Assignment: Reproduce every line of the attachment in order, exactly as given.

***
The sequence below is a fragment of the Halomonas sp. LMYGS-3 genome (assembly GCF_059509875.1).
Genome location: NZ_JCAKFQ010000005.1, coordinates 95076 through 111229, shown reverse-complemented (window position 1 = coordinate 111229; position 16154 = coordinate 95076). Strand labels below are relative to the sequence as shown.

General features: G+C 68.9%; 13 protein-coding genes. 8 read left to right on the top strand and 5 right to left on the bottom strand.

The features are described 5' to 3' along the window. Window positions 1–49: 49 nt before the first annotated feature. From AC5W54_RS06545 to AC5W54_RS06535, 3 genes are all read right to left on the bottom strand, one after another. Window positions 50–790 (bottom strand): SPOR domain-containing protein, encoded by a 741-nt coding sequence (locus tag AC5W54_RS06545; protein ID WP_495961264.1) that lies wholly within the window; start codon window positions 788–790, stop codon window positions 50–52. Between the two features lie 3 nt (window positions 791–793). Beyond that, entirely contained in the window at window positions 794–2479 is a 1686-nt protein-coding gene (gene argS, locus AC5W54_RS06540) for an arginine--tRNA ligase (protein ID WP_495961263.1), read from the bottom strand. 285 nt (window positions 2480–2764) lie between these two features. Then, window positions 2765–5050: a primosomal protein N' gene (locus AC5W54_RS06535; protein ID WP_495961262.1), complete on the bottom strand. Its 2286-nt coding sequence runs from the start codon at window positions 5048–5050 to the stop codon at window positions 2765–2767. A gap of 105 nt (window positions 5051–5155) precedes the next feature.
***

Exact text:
The sequence below is a fragment of the Halomonas sp. LMYGS-3 genome (assembly GCF_059509875.1).
Genome location: NZ_JCAKFQ010000005.1, coordinates 95076 through 111229, shown reverse-complemented (window position 1 = coordinate 111229; position 16154 = coordinate 95076). Strand labels below are relative to the sequence as shown.

General features: G+C 68.9%; 13 protein-coding genes. 8 read left to right on the top strand and 5 right to left on the bottom strand.

The features are described 5' to 3' along the window. Window positions 1–49: 49 nt before the first annotated feature. From AC5W54_RS06545 to AC5W54_RS06535, 3 genes are all read right to left on the bottom strand, one after another. Window positions 50–790 (bottom strand): SPOR domain-containing protein, encoded by a 741-nt coding sequence (locus tag AC5W54_RS06545; protein ID WP_495961264.1) that lies wholly within the window; start codon window positions 788–790, stop codon window positions 50–52. Between the two features lie 3 nt (window positions 791–793). Beyond that, entirely contained in the window at window positions 794–2479 is a 1686-nt protein-coding gene (gene argS, locus AC5W54_RS06540) for an arginine--tRNA ligase (protein ID WP_495961263.1), read from the bottom strand. 285 nt (window positions 2480–2764) lie between these two features. Then, window positions 2765–5050: a primosomal protein N' gene (locus AC5W54_RS06535; protein ID WP_495961262.1), complete on the bottom strand. Its 2286-nt coding sequence runs from the start codon at window positions 5048–5050 to the stop codon at window positions 2765–2767. A gap of 105 nt (window positions 5051–5155) precedes the next feature.